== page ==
Phoenix is not your Application - questions

Hi All,

I just watched @lance’s talk from ElixirConfEU and I want to talk about it :smile:

Lance discusses the idea of putting all of your domain logic in a vanilla OTP application, and then bringing that in as a dependency to a separate Phoenix application which is merely an HTTP interface for your existing application. I really like this idea but I had a few questions.

  1. My understanding is that Phoenix is creating a new process for each HTTP request so that all can run in parallel. If we keep all of the domain logic in the Phoenix controllers/schema/changesets, we take full advantage of this parallelism. My understanding of the talk was to move the application logic to a separate GenServer, which is one process. Won’t we then have multiple Phoenix processes waiting in line to get a response from the single GenServer doing all of the work? Maybe in the real world (beyond an example app) we would need to create some sort of pool or dynamically spin up workers to handle each request?

  2. How does it make sense to organize the code in the OTP Application? Would you want a separate GenServer for each domain model?

I’d appreciate any thoughts or guidance. Thanks!


Lance’s example happened to use a GenServer to hold state, but it could as well have been a plain old module without state. So your first tradeoff isn’t relevant to splitting your domain concerns into an umbrella apart from your web concerns because you can still call directly into the domain module, i.e.: MyApp.Accounts.list_users(). That could be a function on the my_app application that is called from your my_app_web application, say in a controller, and internally it would look just like any code you’d bundle in the same application today. It might ask an Ecto Repo to fetch data, or hit disk, or anything, but it can all run in the caller’s process. Make sense?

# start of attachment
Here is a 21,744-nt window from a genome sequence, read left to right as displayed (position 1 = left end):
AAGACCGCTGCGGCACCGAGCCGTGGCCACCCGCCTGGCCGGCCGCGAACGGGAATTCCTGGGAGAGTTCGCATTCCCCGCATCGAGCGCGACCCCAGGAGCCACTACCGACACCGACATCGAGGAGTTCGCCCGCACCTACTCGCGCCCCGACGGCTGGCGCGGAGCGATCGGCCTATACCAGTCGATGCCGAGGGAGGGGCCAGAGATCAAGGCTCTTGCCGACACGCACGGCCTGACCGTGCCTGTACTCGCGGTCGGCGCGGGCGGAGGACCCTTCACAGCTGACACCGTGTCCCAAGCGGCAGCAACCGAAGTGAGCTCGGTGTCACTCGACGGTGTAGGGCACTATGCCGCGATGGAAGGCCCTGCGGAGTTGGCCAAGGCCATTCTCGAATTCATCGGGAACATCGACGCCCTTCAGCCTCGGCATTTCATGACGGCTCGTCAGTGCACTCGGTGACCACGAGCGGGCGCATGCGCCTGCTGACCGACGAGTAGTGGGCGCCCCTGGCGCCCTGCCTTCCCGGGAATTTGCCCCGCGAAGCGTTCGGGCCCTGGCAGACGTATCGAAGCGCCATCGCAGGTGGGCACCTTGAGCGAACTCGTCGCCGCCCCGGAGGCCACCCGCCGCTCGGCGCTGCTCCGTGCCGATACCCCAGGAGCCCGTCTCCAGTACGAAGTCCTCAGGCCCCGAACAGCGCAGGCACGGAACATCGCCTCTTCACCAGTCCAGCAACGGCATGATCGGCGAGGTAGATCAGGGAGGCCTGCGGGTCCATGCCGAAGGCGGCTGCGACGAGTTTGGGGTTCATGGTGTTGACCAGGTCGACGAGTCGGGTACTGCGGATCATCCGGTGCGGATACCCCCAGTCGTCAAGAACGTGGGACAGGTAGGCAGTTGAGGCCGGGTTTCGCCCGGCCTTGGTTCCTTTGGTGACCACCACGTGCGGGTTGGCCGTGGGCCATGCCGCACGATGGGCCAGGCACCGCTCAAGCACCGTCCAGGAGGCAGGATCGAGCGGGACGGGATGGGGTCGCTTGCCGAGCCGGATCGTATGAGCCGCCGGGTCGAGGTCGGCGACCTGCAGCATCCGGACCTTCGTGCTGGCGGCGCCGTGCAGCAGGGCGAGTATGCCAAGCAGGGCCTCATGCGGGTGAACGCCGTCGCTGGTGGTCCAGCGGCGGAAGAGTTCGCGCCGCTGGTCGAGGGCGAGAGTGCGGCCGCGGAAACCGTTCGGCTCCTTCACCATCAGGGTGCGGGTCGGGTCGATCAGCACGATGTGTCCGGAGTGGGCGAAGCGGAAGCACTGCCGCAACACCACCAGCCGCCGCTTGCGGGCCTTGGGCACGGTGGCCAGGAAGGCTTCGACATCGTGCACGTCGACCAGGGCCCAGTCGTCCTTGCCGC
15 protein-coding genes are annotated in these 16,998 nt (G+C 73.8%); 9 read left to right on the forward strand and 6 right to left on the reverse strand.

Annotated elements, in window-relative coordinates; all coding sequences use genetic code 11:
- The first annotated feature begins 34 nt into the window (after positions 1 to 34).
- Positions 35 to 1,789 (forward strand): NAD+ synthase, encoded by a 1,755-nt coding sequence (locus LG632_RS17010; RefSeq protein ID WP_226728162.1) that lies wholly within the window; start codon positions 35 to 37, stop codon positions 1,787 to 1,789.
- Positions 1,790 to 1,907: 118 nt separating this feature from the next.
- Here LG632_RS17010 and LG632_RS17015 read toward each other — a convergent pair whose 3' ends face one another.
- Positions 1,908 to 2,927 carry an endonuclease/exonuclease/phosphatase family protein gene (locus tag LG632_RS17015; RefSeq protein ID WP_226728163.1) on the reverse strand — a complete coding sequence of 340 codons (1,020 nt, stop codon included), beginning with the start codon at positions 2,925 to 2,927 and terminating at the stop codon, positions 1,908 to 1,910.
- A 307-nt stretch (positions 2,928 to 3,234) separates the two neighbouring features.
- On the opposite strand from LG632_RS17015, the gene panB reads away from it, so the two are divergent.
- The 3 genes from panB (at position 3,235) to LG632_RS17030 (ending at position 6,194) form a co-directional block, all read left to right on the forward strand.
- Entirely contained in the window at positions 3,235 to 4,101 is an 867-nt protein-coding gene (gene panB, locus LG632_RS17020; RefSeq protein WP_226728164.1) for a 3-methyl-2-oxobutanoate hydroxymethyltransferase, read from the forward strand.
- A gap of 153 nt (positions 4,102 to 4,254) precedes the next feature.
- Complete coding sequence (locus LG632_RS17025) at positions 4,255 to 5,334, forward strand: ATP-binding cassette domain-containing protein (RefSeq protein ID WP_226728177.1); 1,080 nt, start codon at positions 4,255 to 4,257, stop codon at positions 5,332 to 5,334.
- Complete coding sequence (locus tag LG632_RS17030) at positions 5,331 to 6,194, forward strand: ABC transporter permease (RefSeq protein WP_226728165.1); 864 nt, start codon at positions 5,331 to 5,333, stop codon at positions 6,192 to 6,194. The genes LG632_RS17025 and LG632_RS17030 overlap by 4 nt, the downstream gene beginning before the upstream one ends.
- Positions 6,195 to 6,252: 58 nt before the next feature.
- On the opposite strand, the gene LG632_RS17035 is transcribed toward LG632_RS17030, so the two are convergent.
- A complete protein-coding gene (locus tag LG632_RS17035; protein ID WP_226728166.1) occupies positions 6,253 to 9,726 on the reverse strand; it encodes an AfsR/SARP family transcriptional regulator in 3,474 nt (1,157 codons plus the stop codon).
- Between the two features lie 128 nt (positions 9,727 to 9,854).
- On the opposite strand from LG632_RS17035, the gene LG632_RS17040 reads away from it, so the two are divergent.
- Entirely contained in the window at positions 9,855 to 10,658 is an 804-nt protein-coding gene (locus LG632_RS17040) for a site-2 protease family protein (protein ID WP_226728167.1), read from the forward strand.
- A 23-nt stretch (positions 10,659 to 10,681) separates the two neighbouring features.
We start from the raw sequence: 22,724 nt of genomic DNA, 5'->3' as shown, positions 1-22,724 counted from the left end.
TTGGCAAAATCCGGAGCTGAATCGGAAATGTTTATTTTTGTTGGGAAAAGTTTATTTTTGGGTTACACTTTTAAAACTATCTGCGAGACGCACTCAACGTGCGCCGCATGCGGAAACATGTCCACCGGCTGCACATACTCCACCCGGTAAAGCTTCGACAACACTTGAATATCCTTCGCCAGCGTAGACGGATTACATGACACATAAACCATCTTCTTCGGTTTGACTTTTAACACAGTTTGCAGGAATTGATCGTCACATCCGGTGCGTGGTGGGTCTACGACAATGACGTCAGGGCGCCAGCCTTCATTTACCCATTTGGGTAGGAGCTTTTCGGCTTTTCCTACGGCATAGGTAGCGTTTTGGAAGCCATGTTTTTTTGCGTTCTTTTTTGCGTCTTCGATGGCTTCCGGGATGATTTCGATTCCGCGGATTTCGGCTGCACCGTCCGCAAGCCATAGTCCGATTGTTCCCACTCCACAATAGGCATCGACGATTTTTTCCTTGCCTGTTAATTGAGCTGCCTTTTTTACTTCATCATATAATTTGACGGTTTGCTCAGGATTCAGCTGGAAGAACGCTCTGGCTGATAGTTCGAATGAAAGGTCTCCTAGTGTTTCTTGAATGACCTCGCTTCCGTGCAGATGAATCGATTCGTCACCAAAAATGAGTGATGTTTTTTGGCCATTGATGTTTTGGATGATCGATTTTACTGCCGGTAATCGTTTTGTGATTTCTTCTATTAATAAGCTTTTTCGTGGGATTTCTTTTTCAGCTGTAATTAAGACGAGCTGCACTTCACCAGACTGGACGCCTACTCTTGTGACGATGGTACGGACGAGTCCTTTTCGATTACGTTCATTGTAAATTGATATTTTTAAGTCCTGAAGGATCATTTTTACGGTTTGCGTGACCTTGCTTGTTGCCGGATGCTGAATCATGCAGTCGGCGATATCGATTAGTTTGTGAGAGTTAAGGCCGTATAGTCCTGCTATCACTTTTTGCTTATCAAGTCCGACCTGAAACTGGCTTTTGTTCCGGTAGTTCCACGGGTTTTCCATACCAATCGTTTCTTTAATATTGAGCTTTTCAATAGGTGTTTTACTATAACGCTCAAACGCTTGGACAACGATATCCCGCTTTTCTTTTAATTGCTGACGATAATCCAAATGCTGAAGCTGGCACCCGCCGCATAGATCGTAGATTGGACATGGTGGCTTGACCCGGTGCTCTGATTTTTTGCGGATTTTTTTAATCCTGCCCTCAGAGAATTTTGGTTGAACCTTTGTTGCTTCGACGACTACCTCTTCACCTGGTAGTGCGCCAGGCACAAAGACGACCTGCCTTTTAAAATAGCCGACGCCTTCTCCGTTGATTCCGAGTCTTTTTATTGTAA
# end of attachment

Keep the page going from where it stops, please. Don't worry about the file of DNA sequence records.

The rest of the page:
1. How does it make sense to organize the code in the OTP Application? Would you want a separate GenServer for each domain model?

No, some of your domain will definitely be modeled in processes because you’ll need to hold state, handle failures, etc, but this decision like above has no bearing in splitting your applications in an umbrella.

caveats: The time where processes may come into play even for seeming “pure” domain concerns are if you want to do service discovery or call into a process on the cluster with code not running in your current VM. In such cases, you could only ship a “client” module on the web side that messaged a discoverable process somewhere on the cluster. I’m exploring these ideas and how they’ll play into service discovery in Phoenix, but such concerns I would say aren’t relevant to your day to day decisions when thinking about umbrellas at this stage.


Thanks, Chris!

Yes, that makes perfect sense. I think I got caught up imagining that there needed to be this process barrier between the applications to properly separate concerns, but I see now that this is silly. Processes are really only needed to hold state, and if the state is predominantly in the database, then the Ecto Repo is the stateful process. If there all small pieces of ephemeral state that can be stored in memory, I would use an Agent or GenServer for those individually as needed. Does that sound right?

Can you point me to any good resources on how to architect applications using the OTP building blocks? I know there are some Erlang books with a heavier focus on OTP, but I’m trying to put off diving into Erlang while I’m still learning Elixir.

Your Keynote was also great, Chris! I really enjoyed the deep dive into CRDTs and the alternate use cases for Phoenix PubSub like service discovery.


The main ‘problem’ I haven’t been able to wrap my head around, is where Ecto’s role (or that of any other persistence layer) lies in the ‘phoenix is not your application’ philosophy.

Of course it is possible to create applications that do not provide a persistence layer at all (As Joe Armstrong will no doubt remind you again and again :smile: ), but in many cases it provides useful because you either have more data than you can keep in memory at one time, or you only want to selectively use some of the data you previously stored, so iterating through it in a Relational database is faster than in plain Erlang/Elixir.

Phoenix integrates tightly with Ecto through phoenix_ecto. It seems that when one moves the persistence layer to its own part in an umbrella application, the advantages of Phoenix working with Ecto are lost.